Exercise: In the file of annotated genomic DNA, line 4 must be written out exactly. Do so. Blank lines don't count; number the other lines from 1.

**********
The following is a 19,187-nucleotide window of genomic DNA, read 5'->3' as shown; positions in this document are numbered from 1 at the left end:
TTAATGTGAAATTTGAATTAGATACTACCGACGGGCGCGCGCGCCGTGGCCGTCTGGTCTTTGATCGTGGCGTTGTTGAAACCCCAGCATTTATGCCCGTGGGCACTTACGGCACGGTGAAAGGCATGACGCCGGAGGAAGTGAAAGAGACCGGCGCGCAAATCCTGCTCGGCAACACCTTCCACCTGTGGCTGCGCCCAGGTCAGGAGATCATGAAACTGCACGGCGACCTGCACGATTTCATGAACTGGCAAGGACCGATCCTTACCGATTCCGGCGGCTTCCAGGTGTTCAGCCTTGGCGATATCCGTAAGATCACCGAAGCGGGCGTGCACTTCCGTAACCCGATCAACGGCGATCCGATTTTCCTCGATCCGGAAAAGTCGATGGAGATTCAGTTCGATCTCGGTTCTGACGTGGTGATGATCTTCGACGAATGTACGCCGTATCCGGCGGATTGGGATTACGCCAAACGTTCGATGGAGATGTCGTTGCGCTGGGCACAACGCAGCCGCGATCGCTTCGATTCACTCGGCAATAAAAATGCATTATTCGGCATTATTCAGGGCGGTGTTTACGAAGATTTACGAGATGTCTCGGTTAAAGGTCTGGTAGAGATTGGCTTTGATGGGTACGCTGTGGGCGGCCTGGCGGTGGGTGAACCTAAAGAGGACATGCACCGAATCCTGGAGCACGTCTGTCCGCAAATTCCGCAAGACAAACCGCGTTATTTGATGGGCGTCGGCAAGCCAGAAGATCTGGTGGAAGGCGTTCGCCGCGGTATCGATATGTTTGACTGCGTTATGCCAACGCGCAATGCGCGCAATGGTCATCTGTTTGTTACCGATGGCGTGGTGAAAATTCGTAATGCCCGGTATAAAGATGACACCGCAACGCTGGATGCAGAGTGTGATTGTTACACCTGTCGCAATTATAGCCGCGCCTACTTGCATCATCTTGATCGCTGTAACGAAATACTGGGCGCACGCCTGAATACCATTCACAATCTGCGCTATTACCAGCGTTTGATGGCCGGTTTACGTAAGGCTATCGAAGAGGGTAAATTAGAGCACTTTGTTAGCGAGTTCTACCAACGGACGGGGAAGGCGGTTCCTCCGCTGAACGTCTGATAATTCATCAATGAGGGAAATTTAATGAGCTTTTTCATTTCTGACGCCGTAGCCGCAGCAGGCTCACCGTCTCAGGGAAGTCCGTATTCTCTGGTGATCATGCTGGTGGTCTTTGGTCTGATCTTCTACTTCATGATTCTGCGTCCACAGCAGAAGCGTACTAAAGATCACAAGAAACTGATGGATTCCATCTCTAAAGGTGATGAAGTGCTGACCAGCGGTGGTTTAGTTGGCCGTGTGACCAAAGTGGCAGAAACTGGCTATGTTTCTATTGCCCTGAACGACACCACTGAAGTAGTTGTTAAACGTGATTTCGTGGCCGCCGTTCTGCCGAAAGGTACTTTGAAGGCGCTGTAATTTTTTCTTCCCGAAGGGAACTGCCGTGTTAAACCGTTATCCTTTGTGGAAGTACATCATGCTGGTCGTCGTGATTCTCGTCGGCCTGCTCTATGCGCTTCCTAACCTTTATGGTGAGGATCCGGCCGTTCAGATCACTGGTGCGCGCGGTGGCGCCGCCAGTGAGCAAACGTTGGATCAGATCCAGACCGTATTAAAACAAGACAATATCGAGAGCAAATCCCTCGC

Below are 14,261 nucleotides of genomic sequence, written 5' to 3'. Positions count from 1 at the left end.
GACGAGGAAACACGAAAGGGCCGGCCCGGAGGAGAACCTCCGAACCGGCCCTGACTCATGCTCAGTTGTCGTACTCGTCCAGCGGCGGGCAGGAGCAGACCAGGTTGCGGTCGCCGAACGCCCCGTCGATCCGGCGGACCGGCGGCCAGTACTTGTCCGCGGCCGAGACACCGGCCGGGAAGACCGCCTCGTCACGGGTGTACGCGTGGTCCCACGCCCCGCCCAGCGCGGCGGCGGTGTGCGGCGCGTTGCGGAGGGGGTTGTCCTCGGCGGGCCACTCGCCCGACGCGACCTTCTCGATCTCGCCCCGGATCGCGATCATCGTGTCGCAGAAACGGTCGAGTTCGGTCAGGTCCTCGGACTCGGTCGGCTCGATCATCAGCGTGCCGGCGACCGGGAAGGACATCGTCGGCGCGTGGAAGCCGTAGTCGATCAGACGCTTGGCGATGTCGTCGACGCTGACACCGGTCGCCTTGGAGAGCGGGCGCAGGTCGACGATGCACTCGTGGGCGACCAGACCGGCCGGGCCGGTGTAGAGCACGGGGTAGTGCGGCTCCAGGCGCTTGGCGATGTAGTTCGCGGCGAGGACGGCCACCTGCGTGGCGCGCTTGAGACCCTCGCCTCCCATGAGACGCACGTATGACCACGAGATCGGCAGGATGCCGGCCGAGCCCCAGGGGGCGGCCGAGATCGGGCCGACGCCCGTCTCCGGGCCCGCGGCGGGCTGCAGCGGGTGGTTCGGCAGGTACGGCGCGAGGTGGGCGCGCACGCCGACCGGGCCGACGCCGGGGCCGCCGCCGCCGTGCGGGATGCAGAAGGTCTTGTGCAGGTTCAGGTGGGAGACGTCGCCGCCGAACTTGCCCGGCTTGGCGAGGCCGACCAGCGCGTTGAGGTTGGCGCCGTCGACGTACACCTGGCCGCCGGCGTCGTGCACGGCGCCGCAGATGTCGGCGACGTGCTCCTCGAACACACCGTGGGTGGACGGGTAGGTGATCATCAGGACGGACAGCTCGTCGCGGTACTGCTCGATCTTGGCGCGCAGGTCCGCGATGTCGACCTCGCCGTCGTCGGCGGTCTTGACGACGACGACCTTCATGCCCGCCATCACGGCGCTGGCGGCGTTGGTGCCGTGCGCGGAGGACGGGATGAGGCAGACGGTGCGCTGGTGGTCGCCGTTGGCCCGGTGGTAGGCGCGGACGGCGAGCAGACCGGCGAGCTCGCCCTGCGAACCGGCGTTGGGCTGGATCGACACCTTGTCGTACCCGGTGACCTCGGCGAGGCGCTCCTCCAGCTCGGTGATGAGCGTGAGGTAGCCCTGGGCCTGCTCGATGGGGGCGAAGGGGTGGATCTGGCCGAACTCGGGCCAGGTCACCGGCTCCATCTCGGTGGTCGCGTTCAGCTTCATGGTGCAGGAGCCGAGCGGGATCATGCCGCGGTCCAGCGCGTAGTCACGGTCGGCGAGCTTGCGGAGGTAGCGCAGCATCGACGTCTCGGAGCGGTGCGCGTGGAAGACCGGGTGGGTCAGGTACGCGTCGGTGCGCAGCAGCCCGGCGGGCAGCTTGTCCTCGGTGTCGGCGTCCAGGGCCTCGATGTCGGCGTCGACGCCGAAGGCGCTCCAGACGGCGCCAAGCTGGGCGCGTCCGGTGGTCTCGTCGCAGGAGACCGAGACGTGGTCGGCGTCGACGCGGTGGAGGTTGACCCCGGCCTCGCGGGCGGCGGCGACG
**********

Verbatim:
GACGAGGAAACACGAAAGGGCCGGCCCGGAGGAGAACCTCCGAACCGGCCCTGACTCATGCTCAGTTGTCGTACTCGTCCAGCGGCGGGCAGGAGCAGACCAGGTTGCGGTCGCCGAACGCCCCGTCGATCCGGCGGACCGGCGGCCAGTACTTGTCCGCGGCCGAGACACCGGCCGGGAAGACCGCCTCGTCACGGGTGTACGCGTGGTCCCACGCCCCGCCCAGCGCGGCGGCGGTGTGCGGCGCGTTGCGGAGGGGGTTGTCCTCGGCGGGCCACTCGCCCGACGCGACCTTCTCGATCTCGCCCCGGATCGCGATCATCGTGTCGCAGAAACGGTCGAGTTCGGTCAGGTCCTCGGACTCGGTCGGCTCGATCATCAGCGTGCCGGCGACCGGGAAGGACATCGTCGGCGCGTGGAAGCCGTAGTCGATCAGACGCTTGGCGATGTCGTCGACGCTGACACCGGTCGCCTTGGAGAGCGGGCGCAGGTCGACGATGCACTCGTGGGCGACCAGACCGGCCGGGCCGGTGTAGAGCACGGGGTAGTGCGGCTCCAGGCGCTTGGCGATGTAGTTCGCGGCGAGGACGGCCACCTGCGTGGCGCGCTTGAGACCCTCGCCTCCCATGAGACGCACGTATGACCACGAGATCGGCAGGATGCCGGCCGAGCCCCAGGGGGCGGCCGAGATCGGGCCGACGCCCGTCTCCGGGCCCGCGGCGGGCTGCAGCGGGTGGTTCGGCAGGTACGGCGCGAGGTGGGCGCGCACGCCGACCGGGCCGACGCCGGGGCCGCCGCCGCCGTGCGGGATGCAGAAGGTCTTGTGCAGGTTCAGGTGGGAGACGTCGCCGCCGAACTTGCCCGGCTTGGCGAGGCCGACCAGCGCGTTGAGGTTGGCGCCGTCGACGTACACCTGGCCGCCGGCGTCGTGCACGGCGCCGCAGATGTCGGCGACGTGCTCCTCGAACACACCGTGGGTGGACGGGTAGGTGATCATCAGGACGGACAGCTCGTCGCGGTACTGCTCGATCTTGGCGCGCAGGTCCGCGATGTCGACCTCGCCGTCGTCGGCGGTCTTGACGACGACGACCTTCATGCCCGCCATCACGGCGCTGGCGGCGTTGGTGCCGTGCGCGGAGGACGGGATGAGGCAGACGGTGCGCTGGTGGTCGCCGTTGGCCCGGTGGTAGGCGCGGACGGCGAGCAGACCGGCGAGCTCGCCCTGCGAACCGGCGTTGGGCTGGATCGACACCTTGTCGTACCCGGTGACCTCGGCGAGGCGCTCCTCCAGCTCGGTGATGAGCGTGAGGTAGCCCTGGGCCTGCTCGATGGGGGCGAAGGGGTGGATCTGGCCGAACTCGGGCCAGGTCACCGGCTCCATCTCGGTGGTCGCGTTCAGCTTCATGGTGCAGGAGCCGAGCGGGATCATGCCGCGGTCCAGCGCGTAGTCACGGTCGGCGAGCTTGCGGAGGTAGCGCAGCATCGACGTCTCGGAGCGGTGCGCGTGGAAGACCGGGTGGGTCAGGTACGCGTCGGTGCGCAGCAGCCCGGCGGGCAGCTTGTCCTCGGTGTCGGCGTCCAGGGCCTCGATGTCGGCGTCGACGCCGAAGGCGCTCCAGACGGCGCCAAGCTGGGCGCGTCCGGTGGTCTCGTCGCAGGAGACCGAGACGTGGTCGGCGTCGACGCGGTGGAGGTTGACCCCGGCCTCGCGGGCGGCGGCGACG